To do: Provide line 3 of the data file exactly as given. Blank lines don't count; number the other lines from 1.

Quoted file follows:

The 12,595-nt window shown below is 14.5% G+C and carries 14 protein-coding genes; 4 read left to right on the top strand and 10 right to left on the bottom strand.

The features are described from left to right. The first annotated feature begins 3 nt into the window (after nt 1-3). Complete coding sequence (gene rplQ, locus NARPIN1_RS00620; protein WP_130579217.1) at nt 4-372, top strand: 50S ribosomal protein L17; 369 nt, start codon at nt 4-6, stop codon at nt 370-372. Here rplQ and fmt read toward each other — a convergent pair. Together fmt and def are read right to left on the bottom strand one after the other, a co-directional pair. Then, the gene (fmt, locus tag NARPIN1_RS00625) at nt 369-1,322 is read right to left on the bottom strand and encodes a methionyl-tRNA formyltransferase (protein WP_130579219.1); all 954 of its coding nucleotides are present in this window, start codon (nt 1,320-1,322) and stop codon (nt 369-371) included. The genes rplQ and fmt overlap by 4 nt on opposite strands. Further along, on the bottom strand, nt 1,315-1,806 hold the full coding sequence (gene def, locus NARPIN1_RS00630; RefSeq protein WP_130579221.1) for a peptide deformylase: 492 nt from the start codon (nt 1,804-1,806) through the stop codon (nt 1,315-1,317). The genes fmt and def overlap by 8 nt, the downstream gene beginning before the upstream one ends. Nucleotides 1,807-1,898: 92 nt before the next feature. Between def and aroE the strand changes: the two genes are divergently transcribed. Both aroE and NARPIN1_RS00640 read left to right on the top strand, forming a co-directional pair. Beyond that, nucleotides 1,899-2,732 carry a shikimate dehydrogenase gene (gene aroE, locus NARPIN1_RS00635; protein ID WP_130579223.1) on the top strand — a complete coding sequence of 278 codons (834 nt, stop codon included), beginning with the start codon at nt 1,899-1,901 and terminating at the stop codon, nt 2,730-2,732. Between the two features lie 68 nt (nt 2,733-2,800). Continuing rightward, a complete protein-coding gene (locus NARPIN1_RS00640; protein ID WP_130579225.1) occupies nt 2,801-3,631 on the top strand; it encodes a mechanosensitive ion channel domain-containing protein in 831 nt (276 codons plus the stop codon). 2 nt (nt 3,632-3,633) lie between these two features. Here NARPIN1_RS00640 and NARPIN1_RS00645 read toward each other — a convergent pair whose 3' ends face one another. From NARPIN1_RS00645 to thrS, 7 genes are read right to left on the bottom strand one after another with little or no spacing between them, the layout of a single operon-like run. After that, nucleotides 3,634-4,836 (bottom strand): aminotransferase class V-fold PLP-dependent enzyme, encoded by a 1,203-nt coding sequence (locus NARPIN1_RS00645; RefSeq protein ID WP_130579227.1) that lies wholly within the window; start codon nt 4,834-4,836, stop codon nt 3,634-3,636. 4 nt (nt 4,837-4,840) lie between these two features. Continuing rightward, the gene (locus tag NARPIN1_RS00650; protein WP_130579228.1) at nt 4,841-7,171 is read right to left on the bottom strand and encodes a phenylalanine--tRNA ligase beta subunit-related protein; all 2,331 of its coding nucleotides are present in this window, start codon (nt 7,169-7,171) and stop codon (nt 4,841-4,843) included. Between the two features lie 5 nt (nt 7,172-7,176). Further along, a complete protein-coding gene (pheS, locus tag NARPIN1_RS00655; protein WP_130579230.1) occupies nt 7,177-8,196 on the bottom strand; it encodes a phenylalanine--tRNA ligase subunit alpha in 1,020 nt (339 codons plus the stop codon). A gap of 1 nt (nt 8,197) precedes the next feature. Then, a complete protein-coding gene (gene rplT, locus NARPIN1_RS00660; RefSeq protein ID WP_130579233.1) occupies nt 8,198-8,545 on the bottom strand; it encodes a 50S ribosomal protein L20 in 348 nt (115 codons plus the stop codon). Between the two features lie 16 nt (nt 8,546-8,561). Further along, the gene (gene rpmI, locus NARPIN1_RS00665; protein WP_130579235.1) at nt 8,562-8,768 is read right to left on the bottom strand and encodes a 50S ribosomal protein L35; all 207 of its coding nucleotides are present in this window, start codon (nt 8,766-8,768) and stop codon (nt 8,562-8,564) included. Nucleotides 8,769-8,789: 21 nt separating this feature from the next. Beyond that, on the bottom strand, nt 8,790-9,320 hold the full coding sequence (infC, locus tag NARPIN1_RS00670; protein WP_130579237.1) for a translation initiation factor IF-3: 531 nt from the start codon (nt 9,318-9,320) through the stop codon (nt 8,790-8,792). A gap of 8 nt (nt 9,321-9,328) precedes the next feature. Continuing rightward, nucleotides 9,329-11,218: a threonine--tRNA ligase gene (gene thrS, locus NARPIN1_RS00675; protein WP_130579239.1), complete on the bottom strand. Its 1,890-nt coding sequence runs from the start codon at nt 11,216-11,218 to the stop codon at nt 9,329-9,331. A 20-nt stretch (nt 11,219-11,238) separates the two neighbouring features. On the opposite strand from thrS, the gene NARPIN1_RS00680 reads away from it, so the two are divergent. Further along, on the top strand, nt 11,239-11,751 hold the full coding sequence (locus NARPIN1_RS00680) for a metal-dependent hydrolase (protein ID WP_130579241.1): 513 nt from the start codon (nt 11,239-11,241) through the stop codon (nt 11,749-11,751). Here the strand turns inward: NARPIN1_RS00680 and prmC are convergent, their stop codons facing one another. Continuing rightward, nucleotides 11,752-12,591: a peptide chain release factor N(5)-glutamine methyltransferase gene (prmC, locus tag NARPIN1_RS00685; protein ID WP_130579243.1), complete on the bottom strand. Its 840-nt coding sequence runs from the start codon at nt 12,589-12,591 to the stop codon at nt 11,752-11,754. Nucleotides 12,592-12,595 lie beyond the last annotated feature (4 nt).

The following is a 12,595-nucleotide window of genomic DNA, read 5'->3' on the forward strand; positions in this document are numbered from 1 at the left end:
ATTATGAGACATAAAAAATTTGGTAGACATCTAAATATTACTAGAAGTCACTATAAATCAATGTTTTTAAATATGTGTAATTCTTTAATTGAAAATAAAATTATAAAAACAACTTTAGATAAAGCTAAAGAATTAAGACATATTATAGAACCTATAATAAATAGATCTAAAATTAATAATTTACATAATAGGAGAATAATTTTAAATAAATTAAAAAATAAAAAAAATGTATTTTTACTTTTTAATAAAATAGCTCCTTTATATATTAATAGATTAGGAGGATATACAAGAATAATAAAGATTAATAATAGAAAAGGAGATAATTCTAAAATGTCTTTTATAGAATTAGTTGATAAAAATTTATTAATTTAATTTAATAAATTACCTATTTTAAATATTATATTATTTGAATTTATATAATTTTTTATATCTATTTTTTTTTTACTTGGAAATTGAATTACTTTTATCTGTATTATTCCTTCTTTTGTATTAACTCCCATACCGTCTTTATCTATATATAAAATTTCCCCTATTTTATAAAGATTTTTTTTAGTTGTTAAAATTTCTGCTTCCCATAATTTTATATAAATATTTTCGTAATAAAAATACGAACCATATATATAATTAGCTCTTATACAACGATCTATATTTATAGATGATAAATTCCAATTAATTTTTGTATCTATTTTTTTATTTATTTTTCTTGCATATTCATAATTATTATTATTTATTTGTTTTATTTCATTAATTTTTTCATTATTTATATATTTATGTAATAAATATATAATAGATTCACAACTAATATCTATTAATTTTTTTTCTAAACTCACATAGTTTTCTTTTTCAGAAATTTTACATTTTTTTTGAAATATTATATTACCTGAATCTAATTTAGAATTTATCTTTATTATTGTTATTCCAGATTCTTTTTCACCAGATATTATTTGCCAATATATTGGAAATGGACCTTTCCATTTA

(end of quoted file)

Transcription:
The following is a 12,595-nucleotide window of genomic DNA, read 5'->3' on the forward strand; positions in this document are numbered from 1 at the left end: